Favorite Memories

I’m back home now; I’ve been in West Texas all week. I flew out there Tuesday morning to care for my mom and keep her company. It was a rough week but we got through it. My mom’s friends were so sweet, bringing by flowers and food. I made up large dishes of food for my dad and brother to eat this weekend. We cleared out my grandma’s things from her room at the care facility.

The worst part was seeing my dear granddad, so proud and silent. My heart hurts for him. I’m glad we could be there for him, but I fear that the hardest part will be the coming weeks. After everyone goes home, my granddad will be left in a quiet home without his wife.

I don’t have much to say this week. I miss her and if it’s all right with you, I’d like to memorialize a few of my favorite memories:


My grandma was Italian, full-blooded Italian, with all that entails. Everything needed to be done exactly as she wanted, or so help you. She was stubborn. She was passionate. She loved us with every fiber of her being and cared for us as best she could. She made the best cherry pie you would ever eat (and I don’t even like cherries). My mom once came home late in the evening to find grandma making her pie. When my mom asked, grandma said that my brother had told her that he desperately needed her pie because my mom’s just didn’t cut it.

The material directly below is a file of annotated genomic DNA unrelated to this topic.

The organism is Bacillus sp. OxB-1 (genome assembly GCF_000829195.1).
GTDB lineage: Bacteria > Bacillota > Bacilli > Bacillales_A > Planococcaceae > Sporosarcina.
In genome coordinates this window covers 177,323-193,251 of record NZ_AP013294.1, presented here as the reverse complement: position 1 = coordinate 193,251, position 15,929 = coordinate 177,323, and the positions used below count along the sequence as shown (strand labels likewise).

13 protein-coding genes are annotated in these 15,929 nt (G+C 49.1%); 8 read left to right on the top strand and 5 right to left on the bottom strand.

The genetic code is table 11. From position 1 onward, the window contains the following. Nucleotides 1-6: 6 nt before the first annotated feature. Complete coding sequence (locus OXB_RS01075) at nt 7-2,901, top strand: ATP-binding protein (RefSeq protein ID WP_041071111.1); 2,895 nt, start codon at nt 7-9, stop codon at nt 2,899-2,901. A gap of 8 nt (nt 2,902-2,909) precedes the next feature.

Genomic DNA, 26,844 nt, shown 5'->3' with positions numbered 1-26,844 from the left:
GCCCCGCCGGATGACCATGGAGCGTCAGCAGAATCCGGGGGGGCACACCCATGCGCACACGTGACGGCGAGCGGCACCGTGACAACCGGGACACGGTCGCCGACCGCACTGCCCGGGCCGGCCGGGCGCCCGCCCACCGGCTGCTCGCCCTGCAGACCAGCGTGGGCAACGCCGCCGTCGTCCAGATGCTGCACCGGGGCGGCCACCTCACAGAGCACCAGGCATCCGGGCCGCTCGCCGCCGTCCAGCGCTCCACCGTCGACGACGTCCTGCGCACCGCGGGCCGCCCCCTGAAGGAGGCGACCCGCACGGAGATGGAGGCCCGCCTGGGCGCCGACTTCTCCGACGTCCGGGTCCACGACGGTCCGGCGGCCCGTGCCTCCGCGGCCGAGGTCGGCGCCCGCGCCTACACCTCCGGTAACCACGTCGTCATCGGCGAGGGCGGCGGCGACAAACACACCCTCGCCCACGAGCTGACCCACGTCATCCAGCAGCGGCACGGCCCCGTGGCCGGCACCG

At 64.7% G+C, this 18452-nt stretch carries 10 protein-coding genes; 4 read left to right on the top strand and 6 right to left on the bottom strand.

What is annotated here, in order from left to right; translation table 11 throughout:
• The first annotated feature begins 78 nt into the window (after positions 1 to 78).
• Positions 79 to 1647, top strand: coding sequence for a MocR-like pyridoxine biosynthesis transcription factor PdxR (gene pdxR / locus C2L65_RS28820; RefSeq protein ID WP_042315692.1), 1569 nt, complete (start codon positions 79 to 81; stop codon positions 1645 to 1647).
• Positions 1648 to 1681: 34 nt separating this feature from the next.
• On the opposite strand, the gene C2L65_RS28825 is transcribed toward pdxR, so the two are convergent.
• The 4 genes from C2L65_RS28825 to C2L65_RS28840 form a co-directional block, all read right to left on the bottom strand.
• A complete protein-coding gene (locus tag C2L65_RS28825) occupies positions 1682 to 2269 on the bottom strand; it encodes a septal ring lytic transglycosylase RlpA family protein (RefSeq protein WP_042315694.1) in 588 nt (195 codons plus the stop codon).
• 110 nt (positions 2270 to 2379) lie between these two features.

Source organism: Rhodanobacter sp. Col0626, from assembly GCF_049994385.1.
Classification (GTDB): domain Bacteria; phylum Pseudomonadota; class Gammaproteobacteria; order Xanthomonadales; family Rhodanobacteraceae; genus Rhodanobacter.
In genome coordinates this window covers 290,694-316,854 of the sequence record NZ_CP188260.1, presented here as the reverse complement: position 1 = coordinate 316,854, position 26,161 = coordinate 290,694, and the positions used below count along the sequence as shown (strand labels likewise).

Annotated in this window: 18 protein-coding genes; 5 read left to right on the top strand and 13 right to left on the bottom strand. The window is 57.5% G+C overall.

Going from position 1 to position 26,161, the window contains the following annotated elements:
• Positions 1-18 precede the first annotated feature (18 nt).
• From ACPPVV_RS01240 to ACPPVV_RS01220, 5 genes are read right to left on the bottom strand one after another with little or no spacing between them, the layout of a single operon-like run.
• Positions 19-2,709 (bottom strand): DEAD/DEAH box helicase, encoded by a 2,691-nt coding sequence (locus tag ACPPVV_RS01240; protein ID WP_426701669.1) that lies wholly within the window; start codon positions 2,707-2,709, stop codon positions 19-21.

My grandma loved to play cards and was always up for a game. Although she had a standing Sunday game with friends, she always made time to play poker with her grandkids. The only problem was that, with us, she was never suspicious. My brother and cousin used to con their way through hands and win the entire pot with single cards while my grandma would fold with pairs or triples. They used to think they were so cunning, but maybe my grandma just enjoyed playing their little game.


As I’ve mentioned, I danced all through grade school and college. My grandma never missed a single recital. Even when she had difficulty getting around and could hardly sit for more than ten minutes, she still made it. She used to love to watch me dance and I loved having her there. Some of her favorite pieces were the liturgical pieces we did every year. She would have tears in her eyes when I’d come out after the performance. She was so proud and she made me feel so beautiful. Her favorite was a routine to Josh Groban’s rendition of “Jesu, Joy of Man’s Desiring.” We played the song at her memorial, but I wish I could have danced for her one last time.


When I was young, we had three mini schnauzers. My grandma insisted that she did not like the dogs. We would tease her that she could have one – she could have all three! But no, she didn’t like the pups. However, I’ll give you one guess as to who they followed around the house every time she came over. We think she gave them treats when no one else was home.


I truly believe my grandma is in a better place. She was in so much pain; her mind slipping away without her consent. I hope that, wherever she is, she’s watching over us. I hope she gets to see her great-grandchildren. I hope she’s happy and I hope we make her proud.